RWE: Anatomy of a gas portfolio16 Jul, 2012
The gap between gas hub and oil indexed contract prices has been a key factor driving the evolution of the European gas market over the last five years. The availability of cheaper gas at trading hubs has been the main factor behind market liquidity development. It has also caused suppliers to suffer substantial losses on their ‘take or pay’ volumes of oil-indexed gas. As a result, large volumes of gas under long term contract are currently undergoing a price review process to determine revised contract price levels. RWE, one of the players at the core of this dispute, has recently published a breakdown of pricing across their gas portfolio which provides an interesting insight into the impact of contract re-negotiations.
Chart 1: RWE gas supply portfolio (source RWE)
42% of RWE’s gas is procured via long term oil-indexed contracts. Of this volume, roughly 10% is sold to customers on a similar oil-indexed basis, with the remainder exposed to deviations between gas hub and oil indexed contract prices. It is this volume which is the focus of RWE’s current contract price review negotiations as illustrated in Chart 2.
Chart 2: Profile of RWE gas contract volumes under review
The chart shows that the majority of RWE’s 19bcm of oil-indexed gas is currently subject to price review. Given the dominance of Russian and Norwegian gas, the resolution of these negotiations will primarily come down to the stance that Gazprom and Statoil take on adjustment of (i) absolute contract price levels and (ii) replacement of oil with gas hub indexation. While the negotiations are happening behind closed doors, there have been some interesting indications from price review conflicts that have been resolved this year.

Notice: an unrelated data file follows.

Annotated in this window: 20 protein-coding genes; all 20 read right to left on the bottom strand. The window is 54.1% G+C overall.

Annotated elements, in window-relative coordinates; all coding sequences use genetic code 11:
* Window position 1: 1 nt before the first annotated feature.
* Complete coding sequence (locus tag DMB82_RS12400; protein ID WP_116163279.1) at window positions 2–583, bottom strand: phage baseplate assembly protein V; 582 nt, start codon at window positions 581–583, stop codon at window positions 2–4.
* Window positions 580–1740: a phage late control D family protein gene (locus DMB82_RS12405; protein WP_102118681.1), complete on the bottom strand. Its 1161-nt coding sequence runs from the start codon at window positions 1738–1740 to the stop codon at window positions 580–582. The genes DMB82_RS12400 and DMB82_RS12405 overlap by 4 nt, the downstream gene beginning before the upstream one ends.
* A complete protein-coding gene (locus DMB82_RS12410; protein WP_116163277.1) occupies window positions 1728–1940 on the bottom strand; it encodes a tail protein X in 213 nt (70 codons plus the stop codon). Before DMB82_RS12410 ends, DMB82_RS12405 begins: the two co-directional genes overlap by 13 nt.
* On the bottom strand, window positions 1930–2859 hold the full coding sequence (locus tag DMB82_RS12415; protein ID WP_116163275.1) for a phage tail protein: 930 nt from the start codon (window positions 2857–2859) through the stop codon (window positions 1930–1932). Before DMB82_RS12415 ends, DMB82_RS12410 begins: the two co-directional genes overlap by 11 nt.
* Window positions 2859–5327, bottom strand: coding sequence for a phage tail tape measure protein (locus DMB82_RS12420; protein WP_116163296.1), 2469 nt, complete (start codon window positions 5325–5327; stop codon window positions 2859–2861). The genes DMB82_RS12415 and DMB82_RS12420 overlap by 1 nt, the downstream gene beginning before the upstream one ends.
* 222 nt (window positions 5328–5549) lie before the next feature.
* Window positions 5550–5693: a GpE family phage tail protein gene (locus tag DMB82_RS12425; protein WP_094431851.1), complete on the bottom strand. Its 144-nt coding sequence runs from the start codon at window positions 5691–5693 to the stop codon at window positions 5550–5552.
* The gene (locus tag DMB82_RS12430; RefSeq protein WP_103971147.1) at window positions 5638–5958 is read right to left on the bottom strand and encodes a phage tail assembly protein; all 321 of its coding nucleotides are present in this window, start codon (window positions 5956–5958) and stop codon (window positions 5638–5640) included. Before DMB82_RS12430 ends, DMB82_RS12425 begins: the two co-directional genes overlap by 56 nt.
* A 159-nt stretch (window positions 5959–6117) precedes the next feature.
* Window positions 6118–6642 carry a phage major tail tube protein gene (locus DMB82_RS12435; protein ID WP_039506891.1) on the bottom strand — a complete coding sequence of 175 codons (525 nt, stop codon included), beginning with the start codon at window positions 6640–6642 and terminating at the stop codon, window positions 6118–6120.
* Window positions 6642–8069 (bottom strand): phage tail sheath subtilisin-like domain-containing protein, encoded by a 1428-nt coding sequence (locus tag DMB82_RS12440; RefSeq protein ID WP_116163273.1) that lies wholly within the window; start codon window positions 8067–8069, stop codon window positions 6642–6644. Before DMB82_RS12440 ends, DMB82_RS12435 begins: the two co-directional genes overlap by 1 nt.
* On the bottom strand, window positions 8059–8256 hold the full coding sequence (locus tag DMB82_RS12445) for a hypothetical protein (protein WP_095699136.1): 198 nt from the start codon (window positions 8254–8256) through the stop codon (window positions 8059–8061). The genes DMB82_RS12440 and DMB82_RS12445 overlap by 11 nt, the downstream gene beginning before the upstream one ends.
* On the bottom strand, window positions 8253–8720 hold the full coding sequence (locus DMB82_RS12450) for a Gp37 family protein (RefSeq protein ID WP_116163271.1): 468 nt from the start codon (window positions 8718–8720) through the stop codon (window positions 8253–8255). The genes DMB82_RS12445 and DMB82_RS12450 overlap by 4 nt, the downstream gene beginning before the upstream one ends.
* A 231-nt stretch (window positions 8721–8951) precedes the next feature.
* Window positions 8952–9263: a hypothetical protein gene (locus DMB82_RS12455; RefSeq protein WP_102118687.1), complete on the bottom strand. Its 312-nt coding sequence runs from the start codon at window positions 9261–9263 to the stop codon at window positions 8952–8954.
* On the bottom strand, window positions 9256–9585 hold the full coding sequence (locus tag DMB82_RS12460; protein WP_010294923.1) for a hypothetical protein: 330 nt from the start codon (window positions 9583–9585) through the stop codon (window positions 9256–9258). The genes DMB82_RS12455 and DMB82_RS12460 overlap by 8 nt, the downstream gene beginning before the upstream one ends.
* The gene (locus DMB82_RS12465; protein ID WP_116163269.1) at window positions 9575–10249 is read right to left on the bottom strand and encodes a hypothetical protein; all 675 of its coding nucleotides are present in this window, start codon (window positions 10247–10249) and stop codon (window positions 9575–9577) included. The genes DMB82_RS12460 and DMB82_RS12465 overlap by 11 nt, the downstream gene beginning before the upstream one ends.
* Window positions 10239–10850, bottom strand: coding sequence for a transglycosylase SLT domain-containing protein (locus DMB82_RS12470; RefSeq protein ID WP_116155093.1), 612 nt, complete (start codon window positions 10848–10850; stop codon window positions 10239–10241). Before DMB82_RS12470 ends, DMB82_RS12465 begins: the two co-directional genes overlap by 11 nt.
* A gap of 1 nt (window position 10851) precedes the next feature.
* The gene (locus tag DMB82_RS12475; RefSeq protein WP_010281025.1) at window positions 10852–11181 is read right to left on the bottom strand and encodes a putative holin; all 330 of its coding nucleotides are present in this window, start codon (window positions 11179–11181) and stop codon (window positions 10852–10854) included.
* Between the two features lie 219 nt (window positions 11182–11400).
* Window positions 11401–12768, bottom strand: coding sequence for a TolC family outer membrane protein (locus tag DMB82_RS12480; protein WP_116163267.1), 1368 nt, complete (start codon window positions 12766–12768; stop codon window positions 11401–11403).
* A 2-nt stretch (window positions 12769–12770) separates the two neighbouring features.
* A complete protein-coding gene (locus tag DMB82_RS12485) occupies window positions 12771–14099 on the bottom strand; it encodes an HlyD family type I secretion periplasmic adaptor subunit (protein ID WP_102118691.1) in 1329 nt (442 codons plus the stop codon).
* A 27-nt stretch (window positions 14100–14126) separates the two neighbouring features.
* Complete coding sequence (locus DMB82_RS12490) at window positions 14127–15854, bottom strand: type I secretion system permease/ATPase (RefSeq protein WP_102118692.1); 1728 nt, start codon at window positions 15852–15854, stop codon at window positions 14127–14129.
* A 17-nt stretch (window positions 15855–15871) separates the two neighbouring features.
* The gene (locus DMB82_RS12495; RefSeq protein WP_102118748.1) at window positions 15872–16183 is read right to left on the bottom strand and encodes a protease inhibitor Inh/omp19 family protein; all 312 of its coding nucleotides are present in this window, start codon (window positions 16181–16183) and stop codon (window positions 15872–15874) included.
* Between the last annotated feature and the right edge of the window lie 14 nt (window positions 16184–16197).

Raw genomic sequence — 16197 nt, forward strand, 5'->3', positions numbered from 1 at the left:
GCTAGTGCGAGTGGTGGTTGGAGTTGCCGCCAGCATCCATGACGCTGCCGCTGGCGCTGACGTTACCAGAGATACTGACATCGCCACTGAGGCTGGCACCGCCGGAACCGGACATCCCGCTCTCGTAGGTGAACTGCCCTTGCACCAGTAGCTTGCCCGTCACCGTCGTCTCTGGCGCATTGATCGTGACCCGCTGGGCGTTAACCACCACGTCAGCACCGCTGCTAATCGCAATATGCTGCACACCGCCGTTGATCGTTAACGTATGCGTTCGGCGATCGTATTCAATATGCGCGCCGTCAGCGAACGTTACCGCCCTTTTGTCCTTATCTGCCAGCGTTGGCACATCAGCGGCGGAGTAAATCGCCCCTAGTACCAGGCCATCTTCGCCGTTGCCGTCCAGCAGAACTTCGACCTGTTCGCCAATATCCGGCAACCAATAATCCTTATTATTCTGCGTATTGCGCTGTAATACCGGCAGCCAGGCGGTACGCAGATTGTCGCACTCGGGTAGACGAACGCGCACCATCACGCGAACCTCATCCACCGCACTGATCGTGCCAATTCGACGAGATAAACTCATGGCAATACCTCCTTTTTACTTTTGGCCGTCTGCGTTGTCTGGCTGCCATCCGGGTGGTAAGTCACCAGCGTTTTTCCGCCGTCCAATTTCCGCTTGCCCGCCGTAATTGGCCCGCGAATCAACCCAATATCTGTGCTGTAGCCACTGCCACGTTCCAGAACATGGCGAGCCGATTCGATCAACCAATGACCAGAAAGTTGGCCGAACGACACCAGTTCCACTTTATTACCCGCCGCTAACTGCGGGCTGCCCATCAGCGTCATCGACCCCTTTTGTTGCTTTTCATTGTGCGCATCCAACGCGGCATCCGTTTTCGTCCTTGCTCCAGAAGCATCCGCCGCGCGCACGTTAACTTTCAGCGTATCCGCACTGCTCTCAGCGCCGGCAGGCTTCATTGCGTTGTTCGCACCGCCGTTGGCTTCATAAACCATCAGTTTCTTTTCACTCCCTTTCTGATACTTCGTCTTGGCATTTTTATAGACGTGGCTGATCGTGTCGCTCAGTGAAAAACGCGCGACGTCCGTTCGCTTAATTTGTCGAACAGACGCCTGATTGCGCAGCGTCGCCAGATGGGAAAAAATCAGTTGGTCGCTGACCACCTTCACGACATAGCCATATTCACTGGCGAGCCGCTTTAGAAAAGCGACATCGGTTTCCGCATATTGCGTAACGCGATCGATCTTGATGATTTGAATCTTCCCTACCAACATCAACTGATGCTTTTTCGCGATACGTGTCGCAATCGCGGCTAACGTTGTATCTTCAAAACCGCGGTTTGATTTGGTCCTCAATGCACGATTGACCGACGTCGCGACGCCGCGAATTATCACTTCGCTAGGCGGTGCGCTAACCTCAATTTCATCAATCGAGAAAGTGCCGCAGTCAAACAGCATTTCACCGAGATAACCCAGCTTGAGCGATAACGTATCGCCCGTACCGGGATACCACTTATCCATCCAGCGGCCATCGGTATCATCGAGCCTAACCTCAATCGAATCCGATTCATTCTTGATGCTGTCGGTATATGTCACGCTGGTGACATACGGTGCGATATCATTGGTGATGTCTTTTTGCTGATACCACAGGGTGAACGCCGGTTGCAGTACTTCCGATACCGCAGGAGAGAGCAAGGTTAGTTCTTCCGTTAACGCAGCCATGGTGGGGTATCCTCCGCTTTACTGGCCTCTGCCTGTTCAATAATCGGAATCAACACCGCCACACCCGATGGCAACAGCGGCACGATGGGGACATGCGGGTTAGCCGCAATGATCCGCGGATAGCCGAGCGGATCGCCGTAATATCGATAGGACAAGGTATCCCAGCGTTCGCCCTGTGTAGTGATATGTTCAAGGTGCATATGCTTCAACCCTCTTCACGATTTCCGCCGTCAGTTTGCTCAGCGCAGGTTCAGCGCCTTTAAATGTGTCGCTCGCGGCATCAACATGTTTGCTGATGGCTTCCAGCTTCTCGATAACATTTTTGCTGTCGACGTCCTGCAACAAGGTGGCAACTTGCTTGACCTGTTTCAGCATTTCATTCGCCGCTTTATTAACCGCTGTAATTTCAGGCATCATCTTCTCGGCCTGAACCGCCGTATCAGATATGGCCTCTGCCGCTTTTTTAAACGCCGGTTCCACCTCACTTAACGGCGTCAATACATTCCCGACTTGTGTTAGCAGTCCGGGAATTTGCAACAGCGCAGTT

E.ON’s settlement with Gazprom at the end of June suggests that Gazprom are willing to compromise on absolute contract price level much more than they are on diluting oil-indexation. This goes some way to addressing the P&L hit that E.ON has suffered (E.ON revised its profit indications up by around £2bn after the announcement). However it does not address the structural risk that E.ON faces as a result of the difference in pricing basis between the oil-indexed price it pays for gas and its hub driven end user pricing.
Gas hub indexation has for some time been the dominant pricing structure in the European origination and I&C customer markets. In response, Norwegian and Dutch suppliers appear to be taking a more pragmatic approach to their long term contract pricing. Resolutions of contract disputes to date suggest that they are willing to dilute the level of contract dependence on oil-indexation in favour of gas hub pricing.
While this places some competitive pressure on Gazprom, it is unclear as to whether it will follow suit. A narrowing of the gap between oil-indexed and gas hub prices recently may ease the pressure on Gazprom to reduce the level of oil indexation. The outcome of E.ON’s price review negotiations suggests that the structural oil vs gas price risk will remain as a key driver of gas portfolio value. The results of RWE’s arbitration process are not expected until late in 2012, but it will be very interesting to see to what extent they show any shift towards gas hub pricing.